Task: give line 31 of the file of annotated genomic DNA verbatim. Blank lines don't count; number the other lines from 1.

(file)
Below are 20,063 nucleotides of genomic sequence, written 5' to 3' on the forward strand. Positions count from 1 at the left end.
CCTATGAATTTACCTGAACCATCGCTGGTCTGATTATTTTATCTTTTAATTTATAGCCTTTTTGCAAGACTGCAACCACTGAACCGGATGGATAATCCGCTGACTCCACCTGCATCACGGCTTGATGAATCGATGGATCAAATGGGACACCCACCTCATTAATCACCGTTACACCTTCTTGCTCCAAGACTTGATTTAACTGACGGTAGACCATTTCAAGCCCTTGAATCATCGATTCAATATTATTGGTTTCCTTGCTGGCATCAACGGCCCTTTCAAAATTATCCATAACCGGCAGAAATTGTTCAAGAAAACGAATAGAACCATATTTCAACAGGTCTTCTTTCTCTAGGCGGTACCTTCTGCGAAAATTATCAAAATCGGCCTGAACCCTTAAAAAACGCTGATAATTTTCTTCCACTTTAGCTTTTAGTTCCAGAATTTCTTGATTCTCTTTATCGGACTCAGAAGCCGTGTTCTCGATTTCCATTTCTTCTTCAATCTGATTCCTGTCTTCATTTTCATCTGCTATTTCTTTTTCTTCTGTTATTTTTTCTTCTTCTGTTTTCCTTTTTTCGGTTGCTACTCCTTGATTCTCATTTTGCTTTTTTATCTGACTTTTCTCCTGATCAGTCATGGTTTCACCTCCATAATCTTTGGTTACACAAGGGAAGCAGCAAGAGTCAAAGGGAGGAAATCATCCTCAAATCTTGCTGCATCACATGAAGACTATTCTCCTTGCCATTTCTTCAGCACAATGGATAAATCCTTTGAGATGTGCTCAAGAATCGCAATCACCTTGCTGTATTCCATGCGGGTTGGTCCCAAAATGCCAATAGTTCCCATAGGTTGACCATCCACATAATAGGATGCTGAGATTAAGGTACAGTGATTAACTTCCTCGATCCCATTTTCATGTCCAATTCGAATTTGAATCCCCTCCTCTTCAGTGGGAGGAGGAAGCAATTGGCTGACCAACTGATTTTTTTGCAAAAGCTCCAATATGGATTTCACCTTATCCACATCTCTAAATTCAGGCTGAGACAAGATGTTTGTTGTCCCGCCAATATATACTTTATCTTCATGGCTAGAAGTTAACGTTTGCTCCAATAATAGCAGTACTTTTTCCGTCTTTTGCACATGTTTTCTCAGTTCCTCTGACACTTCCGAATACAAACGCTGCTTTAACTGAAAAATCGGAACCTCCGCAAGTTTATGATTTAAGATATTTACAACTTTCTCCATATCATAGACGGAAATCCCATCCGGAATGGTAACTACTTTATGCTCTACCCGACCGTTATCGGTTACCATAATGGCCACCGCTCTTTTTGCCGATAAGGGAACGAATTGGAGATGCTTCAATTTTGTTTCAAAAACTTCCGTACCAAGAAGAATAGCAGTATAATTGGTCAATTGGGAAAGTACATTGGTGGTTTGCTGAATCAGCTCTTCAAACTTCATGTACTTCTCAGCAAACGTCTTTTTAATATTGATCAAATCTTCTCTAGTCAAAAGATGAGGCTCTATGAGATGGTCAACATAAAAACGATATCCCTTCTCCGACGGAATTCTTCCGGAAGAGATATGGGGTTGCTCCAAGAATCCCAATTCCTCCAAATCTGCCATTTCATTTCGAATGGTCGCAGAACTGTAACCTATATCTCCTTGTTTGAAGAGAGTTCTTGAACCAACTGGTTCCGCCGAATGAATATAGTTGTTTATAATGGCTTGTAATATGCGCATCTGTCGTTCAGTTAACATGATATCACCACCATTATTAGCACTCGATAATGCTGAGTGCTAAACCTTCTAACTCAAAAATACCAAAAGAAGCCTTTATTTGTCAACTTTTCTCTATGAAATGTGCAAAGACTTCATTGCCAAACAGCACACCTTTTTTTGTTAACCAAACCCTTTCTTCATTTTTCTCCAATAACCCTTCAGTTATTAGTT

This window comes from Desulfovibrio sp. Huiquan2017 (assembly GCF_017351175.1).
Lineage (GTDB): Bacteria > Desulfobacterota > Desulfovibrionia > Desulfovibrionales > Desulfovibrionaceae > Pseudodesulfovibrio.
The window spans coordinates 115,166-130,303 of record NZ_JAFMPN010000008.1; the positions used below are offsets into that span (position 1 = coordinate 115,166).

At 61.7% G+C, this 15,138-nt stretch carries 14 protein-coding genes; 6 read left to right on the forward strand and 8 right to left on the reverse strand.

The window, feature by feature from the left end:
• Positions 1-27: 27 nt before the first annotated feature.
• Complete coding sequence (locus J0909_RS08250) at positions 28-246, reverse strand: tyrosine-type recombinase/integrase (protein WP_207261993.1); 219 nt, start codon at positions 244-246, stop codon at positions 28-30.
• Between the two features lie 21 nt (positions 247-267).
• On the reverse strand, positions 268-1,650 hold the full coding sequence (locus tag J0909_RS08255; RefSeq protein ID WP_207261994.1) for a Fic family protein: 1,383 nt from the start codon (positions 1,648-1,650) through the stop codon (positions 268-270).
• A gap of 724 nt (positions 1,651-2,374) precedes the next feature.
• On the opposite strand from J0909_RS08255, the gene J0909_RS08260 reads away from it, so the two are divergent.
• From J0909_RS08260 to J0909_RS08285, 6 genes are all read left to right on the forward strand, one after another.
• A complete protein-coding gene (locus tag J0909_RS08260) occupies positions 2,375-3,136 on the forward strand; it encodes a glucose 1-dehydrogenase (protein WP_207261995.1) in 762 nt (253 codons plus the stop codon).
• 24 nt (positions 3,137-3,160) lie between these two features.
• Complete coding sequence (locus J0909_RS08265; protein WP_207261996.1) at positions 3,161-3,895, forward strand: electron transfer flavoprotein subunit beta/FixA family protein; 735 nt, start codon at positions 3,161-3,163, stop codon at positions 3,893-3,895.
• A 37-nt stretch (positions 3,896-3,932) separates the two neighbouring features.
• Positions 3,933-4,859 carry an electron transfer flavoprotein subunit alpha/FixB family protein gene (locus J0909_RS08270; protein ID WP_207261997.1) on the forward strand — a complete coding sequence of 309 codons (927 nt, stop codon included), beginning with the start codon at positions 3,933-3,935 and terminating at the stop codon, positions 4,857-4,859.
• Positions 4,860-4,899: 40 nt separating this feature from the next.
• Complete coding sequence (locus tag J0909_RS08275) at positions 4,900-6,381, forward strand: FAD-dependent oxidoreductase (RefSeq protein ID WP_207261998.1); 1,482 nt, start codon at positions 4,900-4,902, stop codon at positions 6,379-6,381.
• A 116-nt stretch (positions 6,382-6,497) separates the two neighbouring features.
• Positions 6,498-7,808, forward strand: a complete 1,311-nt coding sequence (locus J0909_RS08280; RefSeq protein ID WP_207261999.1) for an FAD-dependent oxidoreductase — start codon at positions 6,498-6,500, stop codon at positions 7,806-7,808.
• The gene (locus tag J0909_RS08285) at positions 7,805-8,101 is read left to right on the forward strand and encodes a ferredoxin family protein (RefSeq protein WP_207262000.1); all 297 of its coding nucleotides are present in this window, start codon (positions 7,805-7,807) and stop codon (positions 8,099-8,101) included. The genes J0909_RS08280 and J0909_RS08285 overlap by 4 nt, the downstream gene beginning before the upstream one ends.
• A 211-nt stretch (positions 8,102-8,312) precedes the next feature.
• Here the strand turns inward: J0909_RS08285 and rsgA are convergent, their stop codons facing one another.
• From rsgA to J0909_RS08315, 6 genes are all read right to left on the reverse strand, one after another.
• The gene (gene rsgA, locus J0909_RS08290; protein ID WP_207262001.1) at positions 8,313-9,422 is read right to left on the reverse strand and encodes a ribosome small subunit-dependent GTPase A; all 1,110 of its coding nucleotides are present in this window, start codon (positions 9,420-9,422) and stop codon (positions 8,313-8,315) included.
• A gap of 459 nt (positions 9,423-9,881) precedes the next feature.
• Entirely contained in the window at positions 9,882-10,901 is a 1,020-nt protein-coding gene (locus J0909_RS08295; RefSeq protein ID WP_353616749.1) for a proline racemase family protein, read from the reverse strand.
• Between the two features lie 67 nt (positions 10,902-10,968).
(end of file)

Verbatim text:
• Between the two features lie 67 nt (positions 10,902-10,968).